How people blog when they are really busy is beyond me. I have been far too preoccupied with two very different tasks. They are linked, tenuously I guess, around the theme of co-production. Much of my past month has been spent in hospital with my daughter, trying to negotiate a way of treating her lung condition that keeps her as well as possible and all the family as sane as possible. Home treatment saves the NHS thousands of pounds a day, despite the cost of home IV antibiotics. Evidence says that hospital treatment has more effect, but whether evidence is too generalised to count for our experience (I’d say we were now ‘expert patients’) and factor in our emotions is difficult to say.

Before that, I was working with the fantastic team at the Theatre Royal Stratford East. Earlier this year, Artistic Director Kerry Michael announced that, for the first six months of 2012, the Theatre would open up its programming process to allow our public to completely decide on the Theatre’s programme, two seasons of work on the main stage, studio spaces, bar and off-site. My job was to scope the idea, gather examples of similar initiatives, and begin to create a recommended framework for how this could be done. We named the project Open Stage.

It’s clear that, even within the arts, Theatre Royal is not alone in its ambitions, despite Mark Robinson's account of the arts sector’s ambivalence to this agenda. Notable recent innovations included the Nuffield Theatre Lancaster, London Bubble's Fan Made Theatre, and Fierce Festival's recent innovations The combined might of the British Museum and the BBC are also contributing to this zeitgeist, enabling participants to upload photos of their objects as part of their wonderful ‘History of the World in 100 Objects’ initiative, starting in 2010. User-generated content will create the worlds largest museum, adding to rather than challenging the curatorial decisions which led to the first one hundred choices.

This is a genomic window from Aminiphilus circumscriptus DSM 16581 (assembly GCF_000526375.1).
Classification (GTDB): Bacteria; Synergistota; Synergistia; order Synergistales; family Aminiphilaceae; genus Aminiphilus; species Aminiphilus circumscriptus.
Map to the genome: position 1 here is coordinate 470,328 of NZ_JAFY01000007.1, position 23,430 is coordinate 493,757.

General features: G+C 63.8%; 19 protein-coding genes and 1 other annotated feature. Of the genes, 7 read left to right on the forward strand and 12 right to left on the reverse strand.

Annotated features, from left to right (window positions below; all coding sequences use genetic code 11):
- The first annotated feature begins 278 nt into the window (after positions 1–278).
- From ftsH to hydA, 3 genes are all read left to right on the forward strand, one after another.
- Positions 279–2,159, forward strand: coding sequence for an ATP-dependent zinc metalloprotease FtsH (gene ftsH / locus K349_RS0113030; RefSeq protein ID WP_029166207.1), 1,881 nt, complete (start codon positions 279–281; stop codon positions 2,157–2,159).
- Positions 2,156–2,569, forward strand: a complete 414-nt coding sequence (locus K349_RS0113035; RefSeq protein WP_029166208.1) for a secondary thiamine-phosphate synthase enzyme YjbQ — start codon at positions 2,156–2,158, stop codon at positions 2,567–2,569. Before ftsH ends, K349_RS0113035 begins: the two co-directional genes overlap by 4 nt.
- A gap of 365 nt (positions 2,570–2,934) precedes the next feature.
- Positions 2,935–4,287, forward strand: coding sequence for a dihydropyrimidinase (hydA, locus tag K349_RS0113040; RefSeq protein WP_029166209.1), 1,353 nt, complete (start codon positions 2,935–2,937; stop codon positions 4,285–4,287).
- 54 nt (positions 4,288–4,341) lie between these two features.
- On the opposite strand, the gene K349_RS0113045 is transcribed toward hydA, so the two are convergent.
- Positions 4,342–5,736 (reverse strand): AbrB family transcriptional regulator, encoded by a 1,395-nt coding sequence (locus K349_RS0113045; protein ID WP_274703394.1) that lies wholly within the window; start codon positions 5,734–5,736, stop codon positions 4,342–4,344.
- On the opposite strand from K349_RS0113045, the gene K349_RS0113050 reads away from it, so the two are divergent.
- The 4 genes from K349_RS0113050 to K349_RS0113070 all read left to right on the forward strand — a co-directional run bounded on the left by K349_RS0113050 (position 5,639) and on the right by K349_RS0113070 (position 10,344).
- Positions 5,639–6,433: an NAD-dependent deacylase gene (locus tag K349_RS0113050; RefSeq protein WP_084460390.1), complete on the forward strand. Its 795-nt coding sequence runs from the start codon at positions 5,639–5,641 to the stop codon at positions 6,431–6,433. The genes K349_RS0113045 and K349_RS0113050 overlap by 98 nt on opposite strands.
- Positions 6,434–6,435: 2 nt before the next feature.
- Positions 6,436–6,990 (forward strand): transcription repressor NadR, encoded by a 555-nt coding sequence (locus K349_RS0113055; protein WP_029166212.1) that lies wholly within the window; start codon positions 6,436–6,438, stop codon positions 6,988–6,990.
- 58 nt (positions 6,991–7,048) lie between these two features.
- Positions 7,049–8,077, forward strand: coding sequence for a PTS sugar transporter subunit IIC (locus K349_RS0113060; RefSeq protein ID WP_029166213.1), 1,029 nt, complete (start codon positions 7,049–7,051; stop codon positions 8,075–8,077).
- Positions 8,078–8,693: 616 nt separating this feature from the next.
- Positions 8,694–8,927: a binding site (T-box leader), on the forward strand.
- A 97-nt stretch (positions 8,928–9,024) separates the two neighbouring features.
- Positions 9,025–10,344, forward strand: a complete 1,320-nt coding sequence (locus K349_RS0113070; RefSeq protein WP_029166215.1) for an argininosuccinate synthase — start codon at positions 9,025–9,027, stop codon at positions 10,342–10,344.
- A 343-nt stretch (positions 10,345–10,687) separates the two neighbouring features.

However, the Theatre Royal’s plans feel more radical, unique and genuine than anything else I researched. In a way, the concept is already part of the Theatre’s DNA. The theatre has long held a reputation for being a “theatre of the people” and the aim of Open Stage is to take that a step further, building on Joan Littlewood’s ‘continuous loop’ philosophy by giving real programming power to the people the Theatre serves. As Joan herself once said:

I really do believe in the community. I really do believe in the genius of every person. And I’ve heard that greatness comes out of them, that great thing which is in people. And that’s not romanticism, d’you see?

Beyond some financial and ethical constraints, everything about how and what the theatre programmes is genuinely up for grabs. My central suggestion (with huge thanks to Kate from Fuel) was around the creation, through public consultation, of an Open Stage brief, which artists around the world could respond to, and the public would then select and curate from. But the project, funded by the Paul Hamlyn Foundation, could go in many exciting directions. In the midst of Olympic rhetoric and real, often turbulent change in its Stratford heartland, Open Stage could have a huge influence, not only on the Theatre Royal, but on the whole theatre and arts sector.